EQ Bank combines chequing and savings for the mobile age

Daniel Bader

January 14, 2016 6:31pm

The story of Canadian banking is often likened to that the mobile industry: reliable, robust, but expensive, with a lack of sufficient competition from upstarts to force the incumbents to change their ways.

But as we meander towards the day when every Canadian has a smartphone, the number of companies purporting to use them to disrupt even those intractable industries as financial services is growing, and quickly.

One such company is EQ Bank, the digital arm of Canada’s seventh largest financial institution, Equitable Bank. Marketed as a full-service digital banking solution, EQ Bank launches today with iOS and Android apps and a number of features that separate it from other digital-focused banks like Tangerine.

To that end, EQ Bank has come up with what Director of Marketing and Sales, Bryan Dinh, says is a “solid digital-only product backed by an established brand.” Like other digital-focused banking products, EQ Bank’s first offering is a free savings account with unlimited transactions, allowing it to be used as what Canadians consider a chequing account as well. Dinh says that the lack of retail overhead allows EQ to offer an industry-leading three percent interest rate on all deposits, along with five free Interac money transfers per month.

Setup is easy, since Canada’s banking regulator relaxed rules around opening and signing legal documents digitally. After offering relevant personal details, EQ asks you to submit a cheque to yourself from your current bank, which can be deposited using the app’s photo-based submission tool.

Once the account creation process is complete, you’ll have to wait up to five days for the requisite KYC (know your customer) due diligence before being allowed access and then you’re ready to go.


I had a chance to test EQ Bank for a few days before its launch, and came away impressed with its ambition, but disappointed with the early execution. The iOS and Android apps are web wrappers instead of natively built, making navigation slow and awkward. The process of sending an Interac e-transfer is especially cumbersome, forcing the user to open what amounts to a secondary browser window within the app.

After the initial deposit from an existing chequing account, EQ Bank uses it as a means to transfer funds to and from the service. And though those transfers can take a couple of business days to complete, Dinh reminds me that the free e-transfers allow users to share up to $2,500 per day in 10 to 15 minutes, even between their own accounts.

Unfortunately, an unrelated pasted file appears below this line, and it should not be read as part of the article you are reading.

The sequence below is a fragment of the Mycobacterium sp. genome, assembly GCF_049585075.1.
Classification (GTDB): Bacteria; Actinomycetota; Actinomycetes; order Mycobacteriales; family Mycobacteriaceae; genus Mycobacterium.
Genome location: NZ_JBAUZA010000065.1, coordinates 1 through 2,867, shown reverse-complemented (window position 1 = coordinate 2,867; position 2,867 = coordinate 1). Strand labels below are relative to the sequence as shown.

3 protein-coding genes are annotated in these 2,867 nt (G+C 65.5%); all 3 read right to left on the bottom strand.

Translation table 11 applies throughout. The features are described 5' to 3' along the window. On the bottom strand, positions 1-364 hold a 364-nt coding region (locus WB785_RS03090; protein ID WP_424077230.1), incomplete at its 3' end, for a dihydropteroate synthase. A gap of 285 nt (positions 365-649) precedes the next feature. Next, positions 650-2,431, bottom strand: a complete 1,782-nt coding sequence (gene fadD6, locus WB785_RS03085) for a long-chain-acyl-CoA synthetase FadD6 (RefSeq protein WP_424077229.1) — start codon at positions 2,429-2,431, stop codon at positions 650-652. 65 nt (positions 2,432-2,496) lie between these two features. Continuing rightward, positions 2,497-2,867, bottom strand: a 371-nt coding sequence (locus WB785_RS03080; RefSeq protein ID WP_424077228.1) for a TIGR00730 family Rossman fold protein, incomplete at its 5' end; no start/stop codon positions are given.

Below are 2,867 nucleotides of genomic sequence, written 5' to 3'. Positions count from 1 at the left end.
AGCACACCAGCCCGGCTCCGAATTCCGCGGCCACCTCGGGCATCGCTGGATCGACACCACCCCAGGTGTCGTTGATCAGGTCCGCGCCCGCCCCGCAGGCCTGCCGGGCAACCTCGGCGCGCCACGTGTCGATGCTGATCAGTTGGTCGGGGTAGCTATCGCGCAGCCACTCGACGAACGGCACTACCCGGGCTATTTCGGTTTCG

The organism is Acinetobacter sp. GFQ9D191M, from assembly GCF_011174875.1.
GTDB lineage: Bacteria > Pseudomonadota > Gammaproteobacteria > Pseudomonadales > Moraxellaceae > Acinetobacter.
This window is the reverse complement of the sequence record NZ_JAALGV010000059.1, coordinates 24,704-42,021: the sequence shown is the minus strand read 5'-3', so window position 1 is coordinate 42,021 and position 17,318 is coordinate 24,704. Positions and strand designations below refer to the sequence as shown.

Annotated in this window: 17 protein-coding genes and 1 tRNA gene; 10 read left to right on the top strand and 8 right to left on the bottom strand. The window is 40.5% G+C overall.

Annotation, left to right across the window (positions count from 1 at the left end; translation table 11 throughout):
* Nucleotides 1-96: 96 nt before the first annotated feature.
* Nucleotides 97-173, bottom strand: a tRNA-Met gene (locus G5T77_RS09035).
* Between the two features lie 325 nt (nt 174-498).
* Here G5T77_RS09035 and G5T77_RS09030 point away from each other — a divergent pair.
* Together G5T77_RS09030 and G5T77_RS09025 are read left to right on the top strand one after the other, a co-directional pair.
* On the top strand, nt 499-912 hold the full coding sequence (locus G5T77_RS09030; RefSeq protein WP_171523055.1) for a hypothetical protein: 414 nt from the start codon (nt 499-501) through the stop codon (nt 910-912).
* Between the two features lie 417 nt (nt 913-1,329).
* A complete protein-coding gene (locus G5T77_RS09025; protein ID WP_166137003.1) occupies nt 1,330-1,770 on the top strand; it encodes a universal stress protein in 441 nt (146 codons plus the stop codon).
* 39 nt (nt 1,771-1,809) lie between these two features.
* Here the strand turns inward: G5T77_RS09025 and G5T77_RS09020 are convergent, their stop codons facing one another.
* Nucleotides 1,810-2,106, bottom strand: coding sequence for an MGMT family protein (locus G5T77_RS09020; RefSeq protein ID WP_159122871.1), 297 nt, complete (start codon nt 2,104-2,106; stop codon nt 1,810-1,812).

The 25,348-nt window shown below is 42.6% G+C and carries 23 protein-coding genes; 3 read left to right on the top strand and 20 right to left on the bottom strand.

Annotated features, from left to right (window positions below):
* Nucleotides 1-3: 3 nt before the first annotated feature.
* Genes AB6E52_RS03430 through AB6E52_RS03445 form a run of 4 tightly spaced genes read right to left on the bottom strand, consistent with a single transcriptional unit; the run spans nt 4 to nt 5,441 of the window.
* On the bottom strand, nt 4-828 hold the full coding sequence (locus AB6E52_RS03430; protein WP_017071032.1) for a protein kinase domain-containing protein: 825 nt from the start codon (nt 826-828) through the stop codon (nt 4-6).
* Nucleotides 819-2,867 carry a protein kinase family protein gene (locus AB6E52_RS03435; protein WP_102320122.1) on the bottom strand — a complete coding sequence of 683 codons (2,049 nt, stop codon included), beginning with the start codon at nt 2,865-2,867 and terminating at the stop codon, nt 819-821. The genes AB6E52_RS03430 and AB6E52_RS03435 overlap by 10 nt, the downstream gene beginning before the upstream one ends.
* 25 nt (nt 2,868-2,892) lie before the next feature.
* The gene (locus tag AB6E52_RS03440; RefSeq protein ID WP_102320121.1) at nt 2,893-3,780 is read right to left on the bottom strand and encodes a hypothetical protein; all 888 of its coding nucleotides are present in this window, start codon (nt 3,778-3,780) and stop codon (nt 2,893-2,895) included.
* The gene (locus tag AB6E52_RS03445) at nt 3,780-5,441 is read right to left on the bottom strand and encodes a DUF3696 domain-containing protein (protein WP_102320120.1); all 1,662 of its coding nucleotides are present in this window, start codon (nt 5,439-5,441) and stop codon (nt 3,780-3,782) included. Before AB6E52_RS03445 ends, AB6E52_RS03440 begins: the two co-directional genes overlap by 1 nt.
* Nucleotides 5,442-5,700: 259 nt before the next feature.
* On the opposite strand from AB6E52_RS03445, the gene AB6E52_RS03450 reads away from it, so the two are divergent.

Finally, the app allows users to set up bill payments from directly inside the app.

At its core, EQ Bank is a good test of whether consumers are willing to spend more — not all, but an increasing amount — of time outside of their native banking environment. Because the service doesn’t offer cheques, money orders, or any retail experiences, it can’t be considered a full replacement. But over time, Dinh says, people will feel less of a need for those legacy fallbacks as they move to simplify and consolidate their finances. He notes that most people will be able to live almost entirely in EQ Bank’s offerings, since unlike Tangerine customers can hold high balances, generating interest, while using the unlimited transactions for bill payments and transfers.

At this point, EQ Bank has no plans to issue an Interac-powered debit card, either, so daily payments will still need to be made from an alternative credit or debit card issued by another bank. But the company isn’t focused on that; it wants customers to use the service to save money, and has developed goal-setting features within the app and the accompanying website. EQ also notes that because its parent company, Equitable Bank, is a federally-regulated institution, its deposits are protected by the Canada Deposit Insurance Corporation up to $100,000.

EQ Bank enters a market saturated with mobile banking apps of varying quality, but one that lacks the innovative, disruptive energy of our neighbours to the south. Due to strict regulations around the types of transactions customers are able to perform without signing their names on a piece of paper, and the entrenched relationships between the banks and companies like Interac, until recently the Big Six banks have only had one another to push them to make large-scale changes.

There are, however, companies such as Koho and Payso that are looking to make a noise within that regulated environment, and despite the fact that EQ Bank doesn’t fall quite within the definition of “upstart,” CEO Andrew Moor assured me at a recent personal finance conference in Toronto that the subsidiary is being run like a startup, and has ambitious plans to add quickly to its small array of valuable features.

In the meantime, EQ Bank’s basic value proposition is more fiscal than technological: three percent interest on all deposits and five free Interac money transfers per month is enough for me, and most people, to sit up and take notice.

  • deltatux